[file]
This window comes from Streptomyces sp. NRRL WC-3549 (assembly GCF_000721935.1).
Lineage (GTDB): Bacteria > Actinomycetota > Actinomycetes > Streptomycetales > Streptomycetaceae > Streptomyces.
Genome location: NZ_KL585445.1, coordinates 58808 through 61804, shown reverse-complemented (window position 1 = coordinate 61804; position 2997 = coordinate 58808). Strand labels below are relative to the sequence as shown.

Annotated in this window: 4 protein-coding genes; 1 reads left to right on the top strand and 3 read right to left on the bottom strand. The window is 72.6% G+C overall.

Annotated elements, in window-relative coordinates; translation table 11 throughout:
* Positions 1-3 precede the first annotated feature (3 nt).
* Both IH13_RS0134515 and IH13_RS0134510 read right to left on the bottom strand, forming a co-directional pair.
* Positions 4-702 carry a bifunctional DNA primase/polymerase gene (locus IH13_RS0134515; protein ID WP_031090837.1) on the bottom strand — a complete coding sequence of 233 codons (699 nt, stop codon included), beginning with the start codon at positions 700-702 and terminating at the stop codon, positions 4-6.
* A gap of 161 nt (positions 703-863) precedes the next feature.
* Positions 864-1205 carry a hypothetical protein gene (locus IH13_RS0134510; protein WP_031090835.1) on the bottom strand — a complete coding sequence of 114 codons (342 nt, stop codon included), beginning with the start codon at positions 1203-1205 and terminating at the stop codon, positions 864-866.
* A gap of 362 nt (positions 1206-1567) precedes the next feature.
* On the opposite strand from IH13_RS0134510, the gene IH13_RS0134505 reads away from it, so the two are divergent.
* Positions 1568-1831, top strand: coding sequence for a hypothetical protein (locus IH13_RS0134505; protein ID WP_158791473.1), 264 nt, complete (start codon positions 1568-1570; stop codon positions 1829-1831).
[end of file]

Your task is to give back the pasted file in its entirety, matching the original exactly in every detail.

This window comes from Streptomyces sp. NRRL WC-3549 (assembly GCF_000721935.1).
Lineage (GTDB): Bacteria > Actinomycetota > Actinomycetes > Streptomycetales > Streptomycetaceae > Streptomyces.
Genome location: NZ_KL585445.1, coordinates 58808 through 61804, shown reverse-complemented (window position 1 = coordinate 61804; position 2997 = coordinate 58808). Strand labels below are relative to the sequence as shown.

Annotated in this window: 4 protein-coding genes; 1 reads left to right on the top strand and 3 read right to left on the bottom strand. The window is 72.6% G+C overall.

Annotated elements, in window-relative coordinates; translation table 11 throughout:
* Positions 1-3 precede the first annotated feature (3 nt).
* Both IH13_RS0134515 and IH13_RS0134510 read right to left on the bottom strand, forming a co-directional pair.
* Positions 4-702 carry a bifunctional DNA primase/polymerase gene (locus IH13_RS0134515; protein ID WP_031090837.1) on the bottom strand — a complete coding sequence of 233 codons (699 nt, stop codon included), beginning with the start codon at positions 700-702 and terminating at the stop codon, positions 4-6.
* A gap of 161 nt (positions 703-863) precedes the next feature.
* Positions 864-1205 carry a hypothetical protein gene (locus IH13_RS0134510; protein WP_031090835.1) on the bottom strand — a complete coding sequence of 114 codons (342 nt, stop codon included), beginning with the start codon at positions 1203-1205 and terminating at the stop codon, positions 864-866.
* A gap of 362 nt (positions 1206-1567) precedes the next feature.
* On the opposite strand from IH13_RS0134510, the gene IH13_RS0134505 reads away from it, so the two are divergent.
* Positions 1568-1831, top strand: coding sequence for a hypothetical protein (locus IH13_RS0134505; protein ID WP_158791473.1), 264 nt, complete (start codon positions 1568-1570; stop codon positions 1829-1831).